Maleficent dark matter: Part II

In Part I of the series we saw how dark matter could cause mass extinction by inducing biosphere-wide cancer, stirring up volcanoes, or launching comets from the Oort cloud. In this second and final part, we explore its other options for maleficence.

World-devouring dark matter

The dark matter wind that we encountered in Part I has yet another trick to bring the show on this watery orb to an abrupt stop. As J. F. Acevedo,  J. Bramante, A. Goodman, J. Kopp, and T. Opferkuch put it in their abstract, “Dark matter can be captured by celestial objects and accumulate at their centers, forming a core of dark matter that can collapse to a small black hole, provided that the annihilation rate is small or zero. If the nascent black hole is big enough, it will grow to consume the star or planet.” Before you go looking for the user guide to an Einstein-Rosen bridge, we draw your attention to their main text: “As, evidently, neither the Sun nor the Earth has suffered this fate yet, we will be able to set limits on dark matter properties.” For once we are more excited about limits than discovery prospects.

Limits on dark matter from its sparing our planet and star. Image source: Acevedo et al.

R-rated dark matter

Enough about destructions of life en masse. Let us turn to selective executions.

Macro dark matter” is the idea that dark matter comprises not of elementary particles but composite objects that weigh anywhere between micrograms and tonnes, and scatter on nuclei with macroscopic geometric cross sections. As per J. J. Sidhu, R. J. Scherrer and G. Starkman, since the dark wind blows at around 300 km/s, a dark macro encountering a human body would produce something akin to gunshot or a meteor strike, only more gruesome. Using 10 years of data on the well-monitored human population in the US, Canada and Western Europe, and assuming that it takes at least 100 J of energy deposition to cause significant bodily damage, they derive limits on dark matter cross sections and masses shown in the adjoining figure.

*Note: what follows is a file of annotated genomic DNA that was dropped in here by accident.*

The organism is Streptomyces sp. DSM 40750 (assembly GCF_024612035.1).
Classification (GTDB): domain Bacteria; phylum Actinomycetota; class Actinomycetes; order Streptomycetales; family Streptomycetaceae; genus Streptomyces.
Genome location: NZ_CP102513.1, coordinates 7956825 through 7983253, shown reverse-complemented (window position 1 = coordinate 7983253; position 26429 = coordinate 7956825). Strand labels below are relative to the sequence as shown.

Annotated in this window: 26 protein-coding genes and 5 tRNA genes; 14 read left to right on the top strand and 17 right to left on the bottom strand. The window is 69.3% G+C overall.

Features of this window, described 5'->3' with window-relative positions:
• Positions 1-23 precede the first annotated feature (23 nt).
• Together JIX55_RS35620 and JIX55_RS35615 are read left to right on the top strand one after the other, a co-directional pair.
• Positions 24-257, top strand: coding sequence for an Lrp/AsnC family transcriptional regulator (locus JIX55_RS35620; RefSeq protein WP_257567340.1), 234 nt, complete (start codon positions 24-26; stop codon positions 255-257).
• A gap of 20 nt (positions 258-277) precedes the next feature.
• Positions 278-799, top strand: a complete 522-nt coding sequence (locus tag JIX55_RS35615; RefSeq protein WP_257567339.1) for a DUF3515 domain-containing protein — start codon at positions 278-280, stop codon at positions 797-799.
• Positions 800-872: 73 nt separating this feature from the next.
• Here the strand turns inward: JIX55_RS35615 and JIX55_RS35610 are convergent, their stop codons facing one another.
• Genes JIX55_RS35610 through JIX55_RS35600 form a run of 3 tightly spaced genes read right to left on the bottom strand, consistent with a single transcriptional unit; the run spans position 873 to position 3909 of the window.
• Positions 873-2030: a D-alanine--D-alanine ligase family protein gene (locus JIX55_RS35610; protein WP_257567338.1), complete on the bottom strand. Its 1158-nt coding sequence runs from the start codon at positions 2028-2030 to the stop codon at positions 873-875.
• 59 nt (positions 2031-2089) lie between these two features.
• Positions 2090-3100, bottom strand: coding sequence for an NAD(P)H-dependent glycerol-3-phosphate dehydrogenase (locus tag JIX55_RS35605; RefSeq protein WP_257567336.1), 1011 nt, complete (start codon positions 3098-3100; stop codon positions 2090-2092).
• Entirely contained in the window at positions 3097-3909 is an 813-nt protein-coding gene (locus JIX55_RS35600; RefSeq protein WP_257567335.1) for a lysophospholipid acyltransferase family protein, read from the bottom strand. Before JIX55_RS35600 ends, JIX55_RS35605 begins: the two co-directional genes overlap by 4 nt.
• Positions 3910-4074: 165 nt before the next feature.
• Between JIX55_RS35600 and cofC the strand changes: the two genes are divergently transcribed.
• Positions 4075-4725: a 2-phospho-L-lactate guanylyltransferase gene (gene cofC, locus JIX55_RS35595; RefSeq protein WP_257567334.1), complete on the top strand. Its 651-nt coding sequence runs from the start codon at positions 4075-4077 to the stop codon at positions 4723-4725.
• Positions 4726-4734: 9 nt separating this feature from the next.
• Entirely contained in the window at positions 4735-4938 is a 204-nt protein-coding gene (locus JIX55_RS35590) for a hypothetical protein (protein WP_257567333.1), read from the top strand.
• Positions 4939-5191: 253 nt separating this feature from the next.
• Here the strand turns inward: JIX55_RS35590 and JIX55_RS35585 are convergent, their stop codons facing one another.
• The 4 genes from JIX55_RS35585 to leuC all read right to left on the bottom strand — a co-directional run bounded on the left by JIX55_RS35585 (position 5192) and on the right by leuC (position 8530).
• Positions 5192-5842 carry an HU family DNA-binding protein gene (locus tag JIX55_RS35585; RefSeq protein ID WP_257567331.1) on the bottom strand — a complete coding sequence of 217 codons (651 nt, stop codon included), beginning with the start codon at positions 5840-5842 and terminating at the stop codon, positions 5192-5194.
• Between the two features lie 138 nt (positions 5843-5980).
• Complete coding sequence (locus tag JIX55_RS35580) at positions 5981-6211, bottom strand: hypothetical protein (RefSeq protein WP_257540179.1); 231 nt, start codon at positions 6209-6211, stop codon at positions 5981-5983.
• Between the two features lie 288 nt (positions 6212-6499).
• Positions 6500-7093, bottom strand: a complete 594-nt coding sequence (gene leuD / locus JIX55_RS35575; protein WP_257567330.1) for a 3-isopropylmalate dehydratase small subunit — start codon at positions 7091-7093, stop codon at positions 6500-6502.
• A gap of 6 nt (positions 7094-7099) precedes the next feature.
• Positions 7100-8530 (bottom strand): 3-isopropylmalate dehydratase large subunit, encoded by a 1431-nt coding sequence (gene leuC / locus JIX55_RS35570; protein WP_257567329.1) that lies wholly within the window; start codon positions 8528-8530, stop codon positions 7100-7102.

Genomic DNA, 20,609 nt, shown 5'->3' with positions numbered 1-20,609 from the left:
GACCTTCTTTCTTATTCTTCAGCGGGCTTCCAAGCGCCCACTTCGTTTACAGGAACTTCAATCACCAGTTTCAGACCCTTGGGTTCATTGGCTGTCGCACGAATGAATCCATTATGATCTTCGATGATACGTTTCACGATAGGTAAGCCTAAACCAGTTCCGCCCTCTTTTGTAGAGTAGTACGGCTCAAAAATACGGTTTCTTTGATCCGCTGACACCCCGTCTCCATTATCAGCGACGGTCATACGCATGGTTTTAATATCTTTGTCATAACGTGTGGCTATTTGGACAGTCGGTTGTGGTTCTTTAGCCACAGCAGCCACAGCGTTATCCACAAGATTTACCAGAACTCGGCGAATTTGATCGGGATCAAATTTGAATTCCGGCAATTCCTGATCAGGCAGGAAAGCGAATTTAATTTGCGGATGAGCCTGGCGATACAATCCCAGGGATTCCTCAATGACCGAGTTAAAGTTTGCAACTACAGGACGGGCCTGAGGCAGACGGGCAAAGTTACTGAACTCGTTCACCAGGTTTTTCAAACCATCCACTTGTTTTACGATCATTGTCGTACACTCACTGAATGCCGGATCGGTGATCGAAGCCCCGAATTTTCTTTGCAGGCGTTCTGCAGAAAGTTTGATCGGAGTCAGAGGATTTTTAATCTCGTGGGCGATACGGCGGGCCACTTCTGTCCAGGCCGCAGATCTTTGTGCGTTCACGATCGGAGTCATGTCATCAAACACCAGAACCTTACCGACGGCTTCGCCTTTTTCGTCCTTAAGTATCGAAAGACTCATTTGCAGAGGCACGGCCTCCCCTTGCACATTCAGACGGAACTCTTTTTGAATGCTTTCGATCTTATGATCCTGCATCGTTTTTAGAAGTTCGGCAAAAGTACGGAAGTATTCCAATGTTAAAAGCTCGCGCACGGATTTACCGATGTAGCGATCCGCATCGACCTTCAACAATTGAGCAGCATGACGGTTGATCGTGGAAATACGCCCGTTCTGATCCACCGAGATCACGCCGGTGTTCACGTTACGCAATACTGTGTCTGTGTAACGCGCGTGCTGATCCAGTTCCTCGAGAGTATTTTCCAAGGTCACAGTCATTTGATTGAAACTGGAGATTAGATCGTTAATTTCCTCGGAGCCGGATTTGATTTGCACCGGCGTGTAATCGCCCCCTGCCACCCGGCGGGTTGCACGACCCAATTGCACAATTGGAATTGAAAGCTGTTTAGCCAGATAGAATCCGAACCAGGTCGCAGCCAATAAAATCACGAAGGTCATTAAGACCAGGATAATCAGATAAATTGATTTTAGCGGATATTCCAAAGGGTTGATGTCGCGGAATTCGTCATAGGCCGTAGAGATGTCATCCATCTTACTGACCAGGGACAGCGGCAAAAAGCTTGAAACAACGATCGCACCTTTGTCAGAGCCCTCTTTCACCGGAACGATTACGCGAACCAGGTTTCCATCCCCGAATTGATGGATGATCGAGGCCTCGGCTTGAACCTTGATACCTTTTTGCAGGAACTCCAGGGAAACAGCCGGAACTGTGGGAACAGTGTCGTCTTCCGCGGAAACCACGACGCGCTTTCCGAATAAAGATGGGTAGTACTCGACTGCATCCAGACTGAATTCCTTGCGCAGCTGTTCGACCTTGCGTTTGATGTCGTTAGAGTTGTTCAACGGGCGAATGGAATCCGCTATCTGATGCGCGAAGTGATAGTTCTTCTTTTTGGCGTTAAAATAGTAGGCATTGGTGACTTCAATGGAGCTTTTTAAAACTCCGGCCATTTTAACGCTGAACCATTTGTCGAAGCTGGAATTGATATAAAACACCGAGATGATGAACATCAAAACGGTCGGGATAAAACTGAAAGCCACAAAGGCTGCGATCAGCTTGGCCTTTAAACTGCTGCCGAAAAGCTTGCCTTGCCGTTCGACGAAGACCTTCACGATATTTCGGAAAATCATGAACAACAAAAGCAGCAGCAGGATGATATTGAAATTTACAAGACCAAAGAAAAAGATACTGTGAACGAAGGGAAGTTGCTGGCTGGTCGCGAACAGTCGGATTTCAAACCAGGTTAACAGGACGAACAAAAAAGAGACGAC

We’re afraid there’s nothing much you can do about a macro with your name on it.

Limits on dark matter from its sparing of human lives. Image source: Sidhu et al.

Inciteful dark matter

Dark matter could sometimes kill despite no interactions with the Standard Model beyond gravity. [Movie spoilers ahead.] In the film Dark Matter, a cosmology graduate student is discouraged from pursuing research on the titular topic by his advisor, who in the end rejects his dissertation. His graduation and Nobel Prize dreams thwarted, and confidante Meryl Streep’s constant empathy forgotten, the student ends up putting a bullet in the advisor and himself (yes, in that order). Senior MOND advocates, take note.

Vital dark matter

Lest we suspect by now that dark matter has a hotline to the Grim Reaper’s office, D. Hooper and J. H. Steffen clarify that it could in fact breathe life into desolate pebbles in the void. Without dark matter, rocky planets on remote orbits, or rogue planets ejected from their star system, are expected to be cold and inhospitable. But in galactic regions where dark matter populations are high, it could capture in such planets, self-annihilate, and warm them from the inside to temperatures that liquefy water, paving the way for life to “emerge, evolve, and survive“. The fires of this mechanism would blaze on long after main sequence stars cease to shine!

And perhaps one day these creatures may use the very DNA they got from dark matter to detect it.